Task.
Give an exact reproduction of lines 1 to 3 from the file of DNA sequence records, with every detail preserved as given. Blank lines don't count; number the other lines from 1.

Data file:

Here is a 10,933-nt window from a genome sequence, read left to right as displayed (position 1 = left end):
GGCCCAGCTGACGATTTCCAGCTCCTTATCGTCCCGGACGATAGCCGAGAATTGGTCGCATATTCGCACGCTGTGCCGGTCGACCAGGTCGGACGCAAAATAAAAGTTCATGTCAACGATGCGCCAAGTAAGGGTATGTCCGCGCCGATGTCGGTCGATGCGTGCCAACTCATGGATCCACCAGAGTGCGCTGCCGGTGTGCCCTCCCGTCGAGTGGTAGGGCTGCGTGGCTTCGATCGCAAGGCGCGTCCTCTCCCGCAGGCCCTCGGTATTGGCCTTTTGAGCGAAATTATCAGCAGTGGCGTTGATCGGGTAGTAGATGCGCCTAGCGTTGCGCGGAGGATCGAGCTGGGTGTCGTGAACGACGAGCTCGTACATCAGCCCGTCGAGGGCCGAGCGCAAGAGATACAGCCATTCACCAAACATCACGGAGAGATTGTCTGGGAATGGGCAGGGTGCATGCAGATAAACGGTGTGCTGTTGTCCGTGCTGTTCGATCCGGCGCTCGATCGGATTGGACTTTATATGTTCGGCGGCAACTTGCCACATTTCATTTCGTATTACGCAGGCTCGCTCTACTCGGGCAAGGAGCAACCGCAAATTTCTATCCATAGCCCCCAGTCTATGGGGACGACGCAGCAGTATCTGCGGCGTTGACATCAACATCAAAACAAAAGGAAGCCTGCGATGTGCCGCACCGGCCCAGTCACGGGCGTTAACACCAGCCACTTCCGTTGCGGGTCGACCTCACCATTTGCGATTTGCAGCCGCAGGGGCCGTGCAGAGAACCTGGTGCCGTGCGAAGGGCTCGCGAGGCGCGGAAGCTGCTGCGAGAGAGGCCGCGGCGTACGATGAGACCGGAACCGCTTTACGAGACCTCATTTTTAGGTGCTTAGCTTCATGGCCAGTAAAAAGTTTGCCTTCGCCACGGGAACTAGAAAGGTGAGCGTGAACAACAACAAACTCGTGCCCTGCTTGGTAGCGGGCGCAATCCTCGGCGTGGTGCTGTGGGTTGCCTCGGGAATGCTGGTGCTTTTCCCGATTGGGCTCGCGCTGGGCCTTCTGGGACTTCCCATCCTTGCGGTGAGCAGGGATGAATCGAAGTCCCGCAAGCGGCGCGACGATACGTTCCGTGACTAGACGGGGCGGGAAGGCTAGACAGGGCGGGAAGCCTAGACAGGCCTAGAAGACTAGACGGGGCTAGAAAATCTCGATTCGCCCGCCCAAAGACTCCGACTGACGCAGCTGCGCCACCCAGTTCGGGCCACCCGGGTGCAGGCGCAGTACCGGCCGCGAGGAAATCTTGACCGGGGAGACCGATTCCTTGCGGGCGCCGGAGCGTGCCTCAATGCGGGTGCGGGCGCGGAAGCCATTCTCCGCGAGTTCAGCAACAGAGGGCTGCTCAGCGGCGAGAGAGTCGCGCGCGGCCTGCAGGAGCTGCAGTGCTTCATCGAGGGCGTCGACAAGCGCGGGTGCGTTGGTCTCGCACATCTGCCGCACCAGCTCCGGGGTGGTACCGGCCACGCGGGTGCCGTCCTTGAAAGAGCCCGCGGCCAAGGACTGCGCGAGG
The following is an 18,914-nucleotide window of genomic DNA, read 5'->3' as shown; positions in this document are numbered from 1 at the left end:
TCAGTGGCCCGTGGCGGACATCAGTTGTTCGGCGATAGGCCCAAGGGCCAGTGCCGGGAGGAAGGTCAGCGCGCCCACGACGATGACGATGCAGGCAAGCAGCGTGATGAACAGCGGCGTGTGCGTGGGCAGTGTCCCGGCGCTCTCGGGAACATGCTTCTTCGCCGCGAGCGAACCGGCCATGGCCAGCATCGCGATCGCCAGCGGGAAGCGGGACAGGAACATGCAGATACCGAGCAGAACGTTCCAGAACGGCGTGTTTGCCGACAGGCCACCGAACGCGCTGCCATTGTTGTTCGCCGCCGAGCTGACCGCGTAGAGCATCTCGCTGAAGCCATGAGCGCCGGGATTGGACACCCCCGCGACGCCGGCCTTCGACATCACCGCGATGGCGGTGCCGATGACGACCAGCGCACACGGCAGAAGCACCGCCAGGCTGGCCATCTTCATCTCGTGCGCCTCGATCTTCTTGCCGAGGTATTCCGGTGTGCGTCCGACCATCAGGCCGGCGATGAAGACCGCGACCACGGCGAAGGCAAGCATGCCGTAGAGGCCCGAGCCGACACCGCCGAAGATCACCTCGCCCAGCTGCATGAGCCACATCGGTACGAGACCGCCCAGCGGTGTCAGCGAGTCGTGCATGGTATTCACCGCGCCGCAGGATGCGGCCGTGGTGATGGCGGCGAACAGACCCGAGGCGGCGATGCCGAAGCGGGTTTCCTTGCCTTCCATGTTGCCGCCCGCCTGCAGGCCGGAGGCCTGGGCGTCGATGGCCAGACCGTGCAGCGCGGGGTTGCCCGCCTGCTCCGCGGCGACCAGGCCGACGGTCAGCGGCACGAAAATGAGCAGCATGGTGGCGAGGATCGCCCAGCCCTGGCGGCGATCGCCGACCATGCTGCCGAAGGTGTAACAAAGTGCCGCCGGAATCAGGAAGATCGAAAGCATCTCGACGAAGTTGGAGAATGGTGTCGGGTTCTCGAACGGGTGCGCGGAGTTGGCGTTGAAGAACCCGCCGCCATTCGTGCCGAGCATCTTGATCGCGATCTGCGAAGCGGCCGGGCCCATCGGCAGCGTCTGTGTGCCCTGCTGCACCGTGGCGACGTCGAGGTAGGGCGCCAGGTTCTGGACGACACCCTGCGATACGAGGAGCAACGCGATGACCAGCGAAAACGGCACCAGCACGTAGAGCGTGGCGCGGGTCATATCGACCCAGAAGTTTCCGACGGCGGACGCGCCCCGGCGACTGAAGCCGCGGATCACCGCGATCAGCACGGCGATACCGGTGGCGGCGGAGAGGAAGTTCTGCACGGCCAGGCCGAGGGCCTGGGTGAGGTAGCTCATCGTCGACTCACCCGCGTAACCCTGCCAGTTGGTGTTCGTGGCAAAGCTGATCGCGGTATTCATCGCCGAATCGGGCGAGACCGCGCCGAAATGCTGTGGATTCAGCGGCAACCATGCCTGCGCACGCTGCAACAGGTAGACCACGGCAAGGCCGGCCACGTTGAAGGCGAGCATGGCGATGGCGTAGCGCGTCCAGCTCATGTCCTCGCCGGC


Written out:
Here is a 10,933-nt window from a genome sequence, read left to right as displayed (position 1 = left end):
GGCCCAGCTGACGATTTCCAGCTCCTTATCGTCCCGGACGATAGCCGAGAATTGGTCGCATATTCGCACGCTGTGCCGGTCGACCAGGTCGGACGCAAAATAAAAGTTCATGTCAACGATGCGCCAAGTAAGGGTATGTCCGCGCCGATGTCGGTCGATGCGTGCCAACTCATGGATCCACCAGAGTGCGCTGCCGGTGTGCCCTCCCGTCGAGTGGTAGGGCTGCGTGGCTTCGATCGCAAGGCGCGTCCTCTCCCGCAGGCCCTCGGTATTGGCCTTTTGAGCGAAATTATCAGCAGTGGCGTTGATCGGGTAGTAGATGCGCCTAGCGTTGCGCGGAGGATCGAGCTGGGTGTCGTGAACGACGAGCTCGTACATCAGCCCGTCGAGGGCCGAGCGCAAGAGATACAGCCATTCACCAAACATCACGGAGAGATTGTCTGGGAATGGGCAGGGTGCATGCAGATAAACGGTGTGCTGTTGTCCGTGCTGTTCGATCCGGCGCTCGATCGGATTGGACTTTATATGTTCGGCGGCAACTTGCCACATTTCATTTCGTATTACGCAGGCTCGCTCTACTCGGGCAAGGAGCAACCGCAAATTTCTATCCATAGCCCCCAGTCTATGGGGACGACGCAGCAGTATCTGCGGCGTTGACATCAACATCAAAACAAAAGGAAGCCTGCGATGTGCCGCACCGGCCCAGTCACGGGCGTTAACACCAGCCACTTCCGTTGCGGGTCGACCTCACCATTTGCGATTTGCAGCCGCAGGGGCCGTGCAGAGAACCTGGTGCCGTGCGAAGGGCTCGCGAGGCGCGGAAGCTGCTGCGAGAGAGGCCGCGGCGTACGATGAGACCGGAACCGCTTTACGAGACCTCATTTTTAGGTGCTTAGCTTCATGGCCAGTAAAAAGTTTGCCTTCGCCACGGGAACTAGAAAGGTGAGCGTGAACAACAACAAACTCGTGCCCTGCTTGGTAGCGGGCGCAATCCTCGGCGTGGTGCTGTGGGTTGCCTCGGGAATGCTGGTGCTTTTCCCGATTGGGCTCGCGCTGGGCCTTCTGGGACTTCCCATCCTTGCGGTGAGCAGGGATGAATCGAAGTCCCGCAAGCGGCGCGACGATACGTTCCGTGACTAGACGGGGCGGGAAGGCTAGACAGGGCGGGAAGCCTAGACAGGCCTAGAAGACTAGACGGGGCTAGAAAATCTCGATTCGCCCGCCCAAAGACTCCGACTGACGCAGCTGCGCCACCCAGTTCGGGCCACCCGGGTGCAGGCGCAGTACCGGCCGCGAGGAAATCTTGACCGGGGAGACCGATTCCTTGCGGGCGCCGGAGCGTGCCTCAATGCGGGTGCGGGCGCGGAAGCCATTCTCCGCGAGTTCAGCAACAGAGGGCTGCTCAGCGGCGAGAGAGTCGCGCGCGGCCTGCAGGAGCTGCAGTGCTTCATCGAGGGCGTCGACAAGCGCGGGTGCGTTGGTCTCGCACATCTGCCGCACCAGCTCCGGGGTGGTACCGGCCACGCGGGTGCCGTCCTTGAAAGAGCCCGCGGCCAAGGACTGCGCGAGG
The following is an 18,914-nucleotide window of genomic DNA, read 5'->3' as shown; positions in this document are numbered from 1 at the left end: